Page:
Recent Developments in the Most Controversial Aspects of EU International Investment Agreements: Portfolio Investments and Investor-State Dispute Settlement
Transnational Dispute Management, Vol. 13, issue 1
17 Pages Posted: 27 Nov 2017
Date Written: March 1, 2016
The most controversial issues regarding EU international investment agreements are, on the one hand, the actual extent of the EU’s exclusive external competence over international investments and, on the other, the opportunity to include investor-state dispute settlement (ISDS) clauses in these agreements. The former issue is mainly a legal question, and it especially concerns the inclusion of portfolio investments in the EU’s exclusive external competence. In this respect, this article seeks to provide some insights on the opinion that the European Commission has recently requested from the Court of Justice on the free trade agreement between the EU and Singapore on the basis of the latest developments in the case law of the Court of Justice of the European Union. By contrast, the second issue is mainly a political question and focuses on the inclusion of ISDS in the investment chapter of the Comprehensive Trade and Economic Agreement (CETA) between the EU and Canada. In this respect, while highlighting the main criticisms of the inclusion of ISDS in CETA, it is argued that the right response to European concerns about ISDS provisions in CETA and in TTIP should not be the removal of ISDS from those agreements. Instead, in order to reduce the asymmetric conditions related to the regulatory powers of the parties to CETA, it would be opportune to ask whether it may be appropriate to adopt, in the EU, a system of control on foreign investments like the one existing in Canada and in the United States. In particular, it is demonstrated how the solution can be found in Articles 64(2) and 207(2) TFEU that could be used to adopt a regulation establishing an EU committee on foreign investment in charge of the review of inflow investments coming from non-EU countries in order to protect the EU’s general interests — first, EU security and welfare — just as the Committee on Foreign Investment in the United States and the Minister of Industry of Canada already do.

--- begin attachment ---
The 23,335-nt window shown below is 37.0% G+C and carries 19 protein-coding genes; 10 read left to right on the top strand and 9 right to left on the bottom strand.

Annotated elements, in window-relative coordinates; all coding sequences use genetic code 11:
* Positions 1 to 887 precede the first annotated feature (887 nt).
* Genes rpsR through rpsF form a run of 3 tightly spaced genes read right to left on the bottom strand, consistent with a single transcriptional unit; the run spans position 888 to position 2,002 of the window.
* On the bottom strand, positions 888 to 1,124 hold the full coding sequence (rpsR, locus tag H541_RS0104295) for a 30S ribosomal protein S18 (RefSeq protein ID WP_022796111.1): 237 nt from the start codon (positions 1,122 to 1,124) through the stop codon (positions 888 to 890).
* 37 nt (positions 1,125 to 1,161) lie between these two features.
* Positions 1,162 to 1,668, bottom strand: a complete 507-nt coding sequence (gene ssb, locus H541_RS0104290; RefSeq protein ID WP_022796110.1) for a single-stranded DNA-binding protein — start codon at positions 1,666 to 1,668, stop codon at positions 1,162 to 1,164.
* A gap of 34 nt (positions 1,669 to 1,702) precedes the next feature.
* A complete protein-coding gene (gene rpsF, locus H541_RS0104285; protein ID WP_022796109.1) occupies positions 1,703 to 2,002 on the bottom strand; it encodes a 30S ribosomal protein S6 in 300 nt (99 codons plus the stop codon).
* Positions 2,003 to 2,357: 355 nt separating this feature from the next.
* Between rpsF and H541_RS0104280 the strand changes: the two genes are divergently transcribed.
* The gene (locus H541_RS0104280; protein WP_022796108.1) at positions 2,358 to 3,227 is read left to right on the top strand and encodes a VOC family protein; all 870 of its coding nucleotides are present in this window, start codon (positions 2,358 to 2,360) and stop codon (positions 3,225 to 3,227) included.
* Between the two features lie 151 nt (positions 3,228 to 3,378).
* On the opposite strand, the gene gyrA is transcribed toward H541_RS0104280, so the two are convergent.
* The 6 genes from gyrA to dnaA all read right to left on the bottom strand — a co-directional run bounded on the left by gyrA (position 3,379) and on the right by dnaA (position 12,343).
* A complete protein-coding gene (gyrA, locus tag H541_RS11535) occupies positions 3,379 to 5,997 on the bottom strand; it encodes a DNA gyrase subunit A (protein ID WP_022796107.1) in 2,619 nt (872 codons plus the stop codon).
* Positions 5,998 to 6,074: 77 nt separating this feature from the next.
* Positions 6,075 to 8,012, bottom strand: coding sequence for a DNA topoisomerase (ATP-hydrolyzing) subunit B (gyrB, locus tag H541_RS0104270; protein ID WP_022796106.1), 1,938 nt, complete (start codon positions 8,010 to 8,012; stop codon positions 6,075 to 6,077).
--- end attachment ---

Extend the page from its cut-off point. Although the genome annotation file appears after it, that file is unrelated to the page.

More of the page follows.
Keywords: FDI, foreign direct investment, portfolio investment, common commercial policy, EU law, international investment law, ISDS, investor-State dispute settlement, EU external competence, CETA, TTIP, international arbitration
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